LAS VEGAS – Amazon (AMZN) wants users of its Alexa voice interface technology to do more than ask simple questions about the weather and traffic or give basic commands to play music and control the lights. It wants users to have conversations with Alexa.

X That’s the message David Isbitski, Amazon’s chief evangelist for Alexa and Echo, delivered to a standing-room-only session Wednesday at CES 2018, the giant consumer technology trade show that started Tuesday and runs through Friday.

The goal is for people to have conversations with Amazon Echo smart speakers and other devices like they’re on “Star Trek,” chatting with the computer, Isbitski said. It’s a concept he called “ambient computing.”

“We’re living in that future now where we can talk to technology like human beings,” he said at a forum that kicked off two days of Amazon Alexa educational sessions for consumer tech firms at CES.

Amazon shares inched up 0.1% Wednesday to end the regular trading session at 1,254.33, an all-time closing high.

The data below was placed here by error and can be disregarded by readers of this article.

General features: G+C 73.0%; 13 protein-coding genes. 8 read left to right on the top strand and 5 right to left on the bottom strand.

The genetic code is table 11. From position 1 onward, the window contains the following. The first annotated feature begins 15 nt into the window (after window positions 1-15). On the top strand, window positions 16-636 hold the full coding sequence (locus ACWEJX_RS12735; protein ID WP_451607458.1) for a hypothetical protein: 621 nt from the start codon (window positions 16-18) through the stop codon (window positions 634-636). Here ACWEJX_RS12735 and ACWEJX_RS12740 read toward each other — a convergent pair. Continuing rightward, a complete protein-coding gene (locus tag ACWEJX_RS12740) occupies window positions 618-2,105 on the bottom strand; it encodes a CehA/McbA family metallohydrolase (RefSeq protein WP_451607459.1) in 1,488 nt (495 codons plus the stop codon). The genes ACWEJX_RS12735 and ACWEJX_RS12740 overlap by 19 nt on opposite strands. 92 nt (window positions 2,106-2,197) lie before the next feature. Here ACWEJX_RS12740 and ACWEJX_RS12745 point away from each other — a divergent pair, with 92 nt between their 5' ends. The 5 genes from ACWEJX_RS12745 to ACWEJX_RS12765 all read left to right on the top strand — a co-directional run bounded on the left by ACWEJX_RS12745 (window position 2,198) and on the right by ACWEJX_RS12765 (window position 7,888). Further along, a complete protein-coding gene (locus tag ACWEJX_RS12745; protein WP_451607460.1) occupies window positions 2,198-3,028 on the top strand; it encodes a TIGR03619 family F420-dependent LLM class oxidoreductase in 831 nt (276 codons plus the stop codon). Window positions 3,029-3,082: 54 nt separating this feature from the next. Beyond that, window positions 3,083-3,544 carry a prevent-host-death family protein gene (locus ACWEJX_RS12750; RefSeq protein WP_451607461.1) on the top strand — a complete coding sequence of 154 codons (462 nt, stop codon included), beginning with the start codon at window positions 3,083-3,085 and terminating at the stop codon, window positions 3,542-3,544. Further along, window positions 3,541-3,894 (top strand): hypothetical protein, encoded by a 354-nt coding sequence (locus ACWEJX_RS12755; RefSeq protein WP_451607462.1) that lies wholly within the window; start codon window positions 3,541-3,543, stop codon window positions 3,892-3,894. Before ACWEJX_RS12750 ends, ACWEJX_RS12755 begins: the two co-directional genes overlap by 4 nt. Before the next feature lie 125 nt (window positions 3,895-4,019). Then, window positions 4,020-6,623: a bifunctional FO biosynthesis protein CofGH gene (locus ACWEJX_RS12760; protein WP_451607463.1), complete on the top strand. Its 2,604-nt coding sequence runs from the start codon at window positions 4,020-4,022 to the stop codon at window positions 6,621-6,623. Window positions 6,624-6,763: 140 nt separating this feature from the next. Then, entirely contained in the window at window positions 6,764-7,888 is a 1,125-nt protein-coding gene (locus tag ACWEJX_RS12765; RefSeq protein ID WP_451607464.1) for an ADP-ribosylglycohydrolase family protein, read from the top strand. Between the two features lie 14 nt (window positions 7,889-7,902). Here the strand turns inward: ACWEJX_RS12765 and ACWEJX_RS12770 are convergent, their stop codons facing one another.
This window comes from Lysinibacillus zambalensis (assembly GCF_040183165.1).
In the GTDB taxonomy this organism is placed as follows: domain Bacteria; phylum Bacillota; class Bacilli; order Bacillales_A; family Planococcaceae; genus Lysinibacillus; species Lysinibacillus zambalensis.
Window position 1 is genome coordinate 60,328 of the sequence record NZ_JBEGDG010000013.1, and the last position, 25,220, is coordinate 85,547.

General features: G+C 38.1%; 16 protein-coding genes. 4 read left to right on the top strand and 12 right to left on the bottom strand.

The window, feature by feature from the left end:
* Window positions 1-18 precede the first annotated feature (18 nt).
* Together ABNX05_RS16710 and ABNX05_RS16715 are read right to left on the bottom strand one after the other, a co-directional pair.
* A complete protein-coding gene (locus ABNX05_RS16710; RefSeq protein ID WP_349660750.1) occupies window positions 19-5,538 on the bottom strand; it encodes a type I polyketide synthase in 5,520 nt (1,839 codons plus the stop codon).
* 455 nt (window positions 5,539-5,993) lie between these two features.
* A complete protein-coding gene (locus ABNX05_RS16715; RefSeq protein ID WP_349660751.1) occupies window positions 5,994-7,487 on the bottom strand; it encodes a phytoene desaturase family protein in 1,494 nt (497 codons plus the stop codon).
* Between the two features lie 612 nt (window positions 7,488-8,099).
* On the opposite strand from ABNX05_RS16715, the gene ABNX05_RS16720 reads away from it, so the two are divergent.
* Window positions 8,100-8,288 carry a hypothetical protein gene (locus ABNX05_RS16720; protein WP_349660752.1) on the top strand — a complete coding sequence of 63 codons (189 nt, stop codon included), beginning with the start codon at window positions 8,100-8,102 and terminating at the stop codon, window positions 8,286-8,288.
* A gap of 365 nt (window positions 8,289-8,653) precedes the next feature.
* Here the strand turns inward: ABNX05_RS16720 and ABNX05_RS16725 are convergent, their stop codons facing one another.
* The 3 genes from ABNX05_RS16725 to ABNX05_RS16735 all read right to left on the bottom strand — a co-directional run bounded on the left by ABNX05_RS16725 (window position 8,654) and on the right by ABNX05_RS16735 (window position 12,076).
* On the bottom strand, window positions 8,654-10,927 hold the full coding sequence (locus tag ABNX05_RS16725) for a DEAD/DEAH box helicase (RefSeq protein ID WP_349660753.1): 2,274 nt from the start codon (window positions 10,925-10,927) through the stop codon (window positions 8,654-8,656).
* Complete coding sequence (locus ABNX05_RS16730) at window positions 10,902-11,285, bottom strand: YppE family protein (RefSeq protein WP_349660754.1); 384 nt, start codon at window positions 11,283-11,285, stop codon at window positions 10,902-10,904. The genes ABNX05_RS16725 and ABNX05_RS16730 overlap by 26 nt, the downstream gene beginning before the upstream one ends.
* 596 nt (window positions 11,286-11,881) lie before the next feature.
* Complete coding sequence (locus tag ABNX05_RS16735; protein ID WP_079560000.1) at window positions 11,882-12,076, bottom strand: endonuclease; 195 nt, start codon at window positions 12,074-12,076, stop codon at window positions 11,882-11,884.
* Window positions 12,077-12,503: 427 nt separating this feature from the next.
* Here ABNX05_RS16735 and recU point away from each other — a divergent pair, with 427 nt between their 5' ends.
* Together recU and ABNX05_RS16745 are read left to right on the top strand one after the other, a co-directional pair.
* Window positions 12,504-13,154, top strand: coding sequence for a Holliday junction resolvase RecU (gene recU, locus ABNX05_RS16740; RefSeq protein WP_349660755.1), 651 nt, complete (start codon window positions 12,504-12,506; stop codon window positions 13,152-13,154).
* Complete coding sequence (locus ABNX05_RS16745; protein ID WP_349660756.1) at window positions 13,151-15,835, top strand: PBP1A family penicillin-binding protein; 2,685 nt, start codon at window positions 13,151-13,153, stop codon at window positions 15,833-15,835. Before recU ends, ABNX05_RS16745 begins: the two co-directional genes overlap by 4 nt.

Scores of companies at CES announced that they are integrating Alexa voice controls in products ranging from lighting, thermostats and door locks to refrigerators and cars.

Rival Google, a unit of Alphabet (GOOGL), also is at the show, pushing hard to get its Google Assistant voice technology integrated into as many devices as possible. Google wrapped the Las Vegas Monorail trains with its “Hey, Google” voice prompt message and bought video advertisements on the Las Vegas Strip at the Fashion Show Mall.

IBD’S TAKE: Amazon broke back into buy territory last week. Shares hit an all-time closing high of 1,254.33 on Wednesday, just below their intraday high of 1,259.33, reached on Tuesday. It remains 12th in IBD’s Retail-Internet Group behind top-ranked Alibaba (BABA).

Google set up a whimsical building outside the Las Vegas Convention Center and operated giant gumball machines that dispensed prizes for CES attendees.

But Amazon was first to market with a smart speaker with voice technology and holds a commanding lead. More than 25,000 skills have been created for Alexa to date. Those skills allow users to control devices and to get access to online information on specific topics.

“At Amazon, we really feel that this represents the next major disruption in computing,” Isbitski said. “This is going to be the most natural way to interact with technology.”

The next step for voice-activated personal assistants like Alexa is for the technology to become more infused with artificial intelligence and to understand context and remember previous conversations and interactions, he said. In other words, they need to get smarter and learn the behavior and preferences of users.